How does digital bureaucracy compare to paper bureaucracy in terms of its ‘instrumental rationality‘, efficiency, and effectiveness, as judged by both the users and the officials? Further, how well does the digital bureaucracy fulfill the function of a framing device? After all, one of the main reasons for digitalizing public sector services was the information overload caused by the increased complexity of administrative processes. Did it happen? Not really. This chapter is not an attempt to plant the seed of doubt into the belief that virtual red tape is potentially an effective way of managing document overflow. Yet that belief can cause cognitive overflow to both the bureaucrats and their customers, and the way out of it is to synchronize the “manual” management of overflow with the digital one.

in Overwhelmed by overflows?
How people and organizations create and manage excess

This book presents studies of ways in which people and organizations deal with the overflow of information, goods, or choices. The contributors explore two main themes. The first is the emergence of overflows: What is defined as overflow? Here the notion of framing as coined by Michel Callon has guided our approach. There is no overflow until some flow has been framed; framing means defining, and defining means imposing borders. Who does it, how, and why? The answer to these questions necessitates an historical and comparative approach. What one culture defines as necessity, another may see as excess, and these differences can exist even between different levels of the same social hierarchy. The second theme is the management of overflows, in the double meaning of the term: as controlling and as coping. Coping with overflow means learning to live with it; controlling overflow requires various skills and devices. The individual chapters show the management of overflow taking place in various social settings, periods, and political contexts: From the attempts of states to manage future consumption overflow in post-war Eastern European to the contemporary economies of sharing. Other contributions focus on overflow in healthcare administration, overflow problems in mass travel and migration, overflow in digital services, and the overflow that scholars face in dealing with an abundance of research information and publications. This edited volume belongs to the transdisciplinary social sciences, and therefore it should be of interest to sociologists, management scholars, economists, historians, anthropologists, and cultural studies scholars.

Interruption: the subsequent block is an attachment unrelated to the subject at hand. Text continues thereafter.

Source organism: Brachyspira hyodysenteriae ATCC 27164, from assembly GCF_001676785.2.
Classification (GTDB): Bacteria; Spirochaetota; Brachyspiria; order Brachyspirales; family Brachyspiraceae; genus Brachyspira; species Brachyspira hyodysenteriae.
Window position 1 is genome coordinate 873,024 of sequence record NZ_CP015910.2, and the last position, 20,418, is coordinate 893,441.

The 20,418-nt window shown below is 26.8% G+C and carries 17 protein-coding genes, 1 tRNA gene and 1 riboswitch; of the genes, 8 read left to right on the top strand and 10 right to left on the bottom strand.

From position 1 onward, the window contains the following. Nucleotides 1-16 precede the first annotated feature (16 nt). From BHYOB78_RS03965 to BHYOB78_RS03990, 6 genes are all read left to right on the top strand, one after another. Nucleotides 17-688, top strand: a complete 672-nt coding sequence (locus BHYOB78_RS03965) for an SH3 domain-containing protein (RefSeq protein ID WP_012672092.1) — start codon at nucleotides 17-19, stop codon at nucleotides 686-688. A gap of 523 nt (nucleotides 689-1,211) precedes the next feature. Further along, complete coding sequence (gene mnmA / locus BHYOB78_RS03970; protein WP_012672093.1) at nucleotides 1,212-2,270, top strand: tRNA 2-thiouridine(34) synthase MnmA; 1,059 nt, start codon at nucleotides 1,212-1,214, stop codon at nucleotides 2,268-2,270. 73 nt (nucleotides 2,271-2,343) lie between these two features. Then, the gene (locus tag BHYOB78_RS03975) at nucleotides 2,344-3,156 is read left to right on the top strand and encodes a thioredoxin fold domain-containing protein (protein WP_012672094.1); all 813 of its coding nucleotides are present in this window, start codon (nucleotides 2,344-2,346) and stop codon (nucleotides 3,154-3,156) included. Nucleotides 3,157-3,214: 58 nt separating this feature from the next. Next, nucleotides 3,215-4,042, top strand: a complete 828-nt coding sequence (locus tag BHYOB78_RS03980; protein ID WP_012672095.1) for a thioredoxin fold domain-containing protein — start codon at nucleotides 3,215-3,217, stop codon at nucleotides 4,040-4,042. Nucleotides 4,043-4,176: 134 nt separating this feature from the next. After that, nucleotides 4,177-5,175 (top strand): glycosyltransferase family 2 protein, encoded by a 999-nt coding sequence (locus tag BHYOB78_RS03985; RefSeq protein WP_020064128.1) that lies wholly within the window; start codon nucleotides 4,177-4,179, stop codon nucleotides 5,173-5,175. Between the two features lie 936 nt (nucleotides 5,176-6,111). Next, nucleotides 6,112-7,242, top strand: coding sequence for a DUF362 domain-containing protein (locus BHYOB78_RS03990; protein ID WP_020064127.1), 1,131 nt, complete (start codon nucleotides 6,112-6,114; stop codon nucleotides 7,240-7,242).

Open Access (free)

This volume summarizes seven years of research, drawing and adding to the insights presented in the two earlier books from the project. The first volume, Managing overflow in affluent societies (2012) began by exploring earlier research in the field and then developed a conceptual framework that was put to work in a number of case studies. The second volume, Coping with excess: How organizations, communities and individuals manage overflows (2013), brought another theme to the foreground: the social and moral dimensions of evaluating overflow in terms of positive or negative, as a problem or as a potentiality. We return to the findings of these earlier publications as we reflect upon the cumulative work over the years.

in Overwhelmed by overflows?